BBC says free TV li­cence will now be means-tested

Western Daily Press - - Uk&world News - SHERNA NOAH Press As­so­ci­a­tion

THE free TV li­cence for over-75s will be means-tested from Au­gust 1, the BBC has said. The broad­caster pre­vi­ously post­poned the ax­ing of the uni­ver­sal en­ti­tle­ment for pen­sion­ers be­cause of the coron­avirus pan­demic.

Means-test­ing was pushed back from June 1 to Au­gust 1, with out­go­ing direc­tor-gen­eral Lord Tony Hall say­ing it was not the right time to in­tro­duce it in “the mid­dle of a cri­sis”

But the cor­po­ra­tion has now said the new scheme will be­gin on Au­gust 1.

BBC chair­man Sir David Cle­menti said: “The de­ci­sion to com­mence the new scheme in Au­gust has not been easy, but im­ple­men­ta­tion of the new scheme will be Covid-19 safe.

“The BBC could not con­tinue de­lay­ing the scheme with­out im­pact­ing on pro­grammes and ser­vices.

“Around 1.5 mil­lion house­holds could get free TV li­cences if some­one is over 75 and re­ceives Pen­sion Credit, and 450,000 of them have al­ready ap­plied.

“And crit­i­cally, it is not the BBC mak­ing that judg­ment about poverty. It is the Gov­ern­ment. who sets and con­trols that mea­sure.

“Like most or­gan­i­sa­tions, the BBC is un­der se­vere financial pres­sure due to the pan­demic, yet we have con­tin­ued to put the pub­lic first in all our de­ci­sions.

“I be­lieve con­tin­u­ing to fund some free TV li­cences is the fairest de­ci­sion for the pub­lic, as we will be sup­port­ing the poor­est, old­est pen­sion­ers with­out im­pact­ing the pro­grammes and ser­vices that all au­di­ences love.”

The broad­caster has been urged by char­i­ties such as Age UK to scrap the de­ci­sion to end the uni­ver­sal ben­e­fit.

The char­ity called on the “BBC and the Gov­ern­ment to sit down and agree a way for­ward”, say­ing that pen­sion­ers re­lied on their free TV li­cence more than ever, as their main source of news and in­for­ma­tion about Covid-19 in lock­down.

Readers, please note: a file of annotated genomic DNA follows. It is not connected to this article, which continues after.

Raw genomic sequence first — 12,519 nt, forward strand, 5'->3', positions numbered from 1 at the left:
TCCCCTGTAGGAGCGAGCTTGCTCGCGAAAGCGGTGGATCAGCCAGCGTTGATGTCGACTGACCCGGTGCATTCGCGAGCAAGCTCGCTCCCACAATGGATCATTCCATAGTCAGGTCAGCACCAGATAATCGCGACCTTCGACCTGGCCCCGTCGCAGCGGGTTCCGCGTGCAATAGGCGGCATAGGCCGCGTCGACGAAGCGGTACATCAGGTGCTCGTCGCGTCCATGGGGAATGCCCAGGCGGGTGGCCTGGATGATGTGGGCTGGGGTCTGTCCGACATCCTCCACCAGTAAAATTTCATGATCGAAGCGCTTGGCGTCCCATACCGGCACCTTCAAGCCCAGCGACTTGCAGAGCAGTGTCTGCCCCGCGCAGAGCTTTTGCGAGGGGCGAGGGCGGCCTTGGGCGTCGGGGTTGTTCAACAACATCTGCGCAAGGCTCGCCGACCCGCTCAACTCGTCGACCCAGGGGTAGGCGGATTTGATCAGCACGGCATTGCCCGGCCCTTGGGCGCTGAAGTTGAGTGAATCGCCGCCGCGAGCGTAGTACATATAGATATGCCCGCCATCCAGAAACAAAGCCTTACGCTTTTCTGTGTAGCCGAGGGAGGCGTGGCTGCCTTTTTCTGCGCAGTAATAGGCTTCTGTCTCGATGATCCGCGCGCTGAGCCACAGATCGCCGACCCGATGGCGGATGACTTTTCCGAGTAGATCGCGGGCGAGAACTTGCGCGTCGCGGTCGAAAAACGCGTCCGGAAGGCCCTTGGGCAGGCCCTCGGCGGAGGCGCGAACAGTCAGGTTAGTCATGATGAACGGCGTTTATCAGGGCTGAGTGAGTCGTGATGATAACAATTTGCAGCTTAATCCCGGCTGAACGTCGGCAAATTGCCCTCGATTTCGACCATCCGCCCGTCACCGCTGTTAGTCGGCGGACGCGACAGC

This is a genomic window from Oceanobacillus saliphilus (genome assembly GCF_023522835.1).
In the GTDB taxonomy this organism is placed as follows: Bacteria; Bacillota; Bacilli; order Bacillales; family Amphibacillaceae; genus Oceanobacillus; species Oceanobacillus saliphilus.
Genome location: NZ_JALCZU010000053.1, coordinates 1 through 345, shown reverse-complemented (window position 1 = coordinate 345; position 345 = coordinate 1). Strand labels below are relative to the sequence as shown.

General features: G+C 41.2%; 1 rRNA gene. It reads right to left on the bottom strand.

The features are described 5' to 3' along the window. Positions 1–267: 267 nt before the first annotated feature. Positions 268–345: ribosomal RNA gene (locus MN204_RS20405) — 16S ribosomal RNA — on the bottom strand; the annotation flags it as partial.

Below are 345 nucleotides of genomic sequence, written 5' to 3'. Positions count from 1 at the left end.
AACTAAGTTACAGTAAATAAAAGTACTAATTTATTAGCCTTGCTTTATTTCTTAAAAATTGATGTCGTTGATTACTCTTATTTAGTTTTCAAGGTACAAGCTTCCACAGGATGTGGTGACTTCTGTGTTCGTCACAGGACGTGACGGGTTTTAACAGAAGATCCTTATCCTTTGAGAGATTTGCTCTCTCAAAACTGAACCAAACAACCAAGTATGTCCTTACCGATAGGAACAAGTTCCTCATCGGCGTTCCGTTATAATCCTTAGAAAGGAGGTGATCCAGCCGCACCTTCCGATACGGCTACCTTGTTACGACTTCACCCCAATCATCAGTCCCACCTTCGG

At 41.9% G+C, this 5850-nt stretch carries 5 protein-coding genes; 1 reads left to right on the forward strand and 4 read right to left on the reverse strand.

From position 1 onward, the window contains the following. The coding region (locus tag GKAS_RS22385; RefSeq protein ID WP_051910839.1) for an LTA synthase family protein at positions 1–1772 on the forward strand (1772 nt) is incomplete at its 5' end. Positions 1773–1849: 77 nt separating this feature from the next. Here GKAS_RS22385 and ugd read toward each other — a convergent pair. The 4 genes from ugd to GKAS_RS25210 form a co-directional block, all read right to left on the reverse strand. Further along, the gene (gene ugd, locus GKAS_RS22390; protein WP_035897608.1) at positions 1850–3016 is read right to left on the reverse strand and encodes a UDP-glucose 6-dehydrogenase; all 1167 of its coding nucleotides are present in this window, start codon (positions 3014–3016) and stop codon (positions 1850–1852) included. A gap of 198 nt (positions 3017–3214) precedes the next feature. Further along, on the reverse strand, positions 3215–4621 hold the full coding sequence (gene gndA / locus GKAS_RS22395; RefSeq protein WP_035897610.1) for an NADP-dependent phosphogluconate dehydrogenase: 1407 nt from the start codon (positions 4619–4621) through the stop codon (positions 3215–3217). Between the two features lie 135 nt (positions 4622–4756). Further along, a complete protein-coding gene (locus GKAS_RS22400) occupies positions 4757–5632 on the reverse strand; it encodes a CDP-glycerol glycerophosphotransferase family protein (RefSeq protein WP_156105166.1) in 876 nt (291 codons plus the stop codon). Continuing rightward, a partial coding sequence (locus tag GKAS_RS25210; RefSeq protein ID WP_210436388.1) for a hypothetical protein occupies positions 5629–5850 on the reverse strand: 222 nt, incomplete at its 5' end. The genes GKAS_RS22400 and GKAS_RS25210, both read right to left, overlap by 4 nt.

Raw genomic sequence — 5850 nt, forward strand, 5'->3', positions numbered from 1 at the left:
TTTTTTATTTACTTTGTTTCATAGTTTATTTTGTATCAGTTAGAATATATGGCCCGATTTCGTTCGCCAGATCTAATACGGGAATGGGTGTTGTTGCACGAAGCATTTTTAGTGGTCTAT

The free TV li­cence was in­tro­duced in 2000, but the BBC agreed to take on re­spon­si­bil­ity for fund­ing the scheme as part of the char­ter agree­ment ham­mered out with the Gov­ern­ment in 2015.

The broad­caster, which faces in­creased com­pe­ti­tion from stream­ing giants, has said it can­not af­ford to take on the financial bur­den from the Gov­ern­ment. Con­tin­u­ing with the Gov­ern­ment scheme would have cost the cor­po­ra­tion £745 mil­lion, the BBC said, mean­ing the clo­sures of BBC Two, BBC Four, the BBC News Chan­nel, the BBC Scot­land chan­nel, Ra­dio 5 Live, and a num­ber of lo­cal ra­dio sta­tions, as well as other cuts and re­duc­tions.

But the move pro­voked a swathe of crit­i­cism, with the likes of Dame He­len Mir­ren call­ing the end of the uni­ver­sal en­ti­tle­ment “heart­break­ing”, and former prime min­is­ter Gor­don Brown say­ing “costs should be cov­ered by the Gov­ern­ment”.

The de­ci­sion comes as the Gov­ern­ment is set to an­nounce its re­sponse to a con­sul­ta­tion on de­crim­i­nal­is­ing li­cence fee eva­sion. It launched an eight-week con­sul­ta­tion in Fe­bru­ary, which re­ceived more than 100,00 re­sponses.

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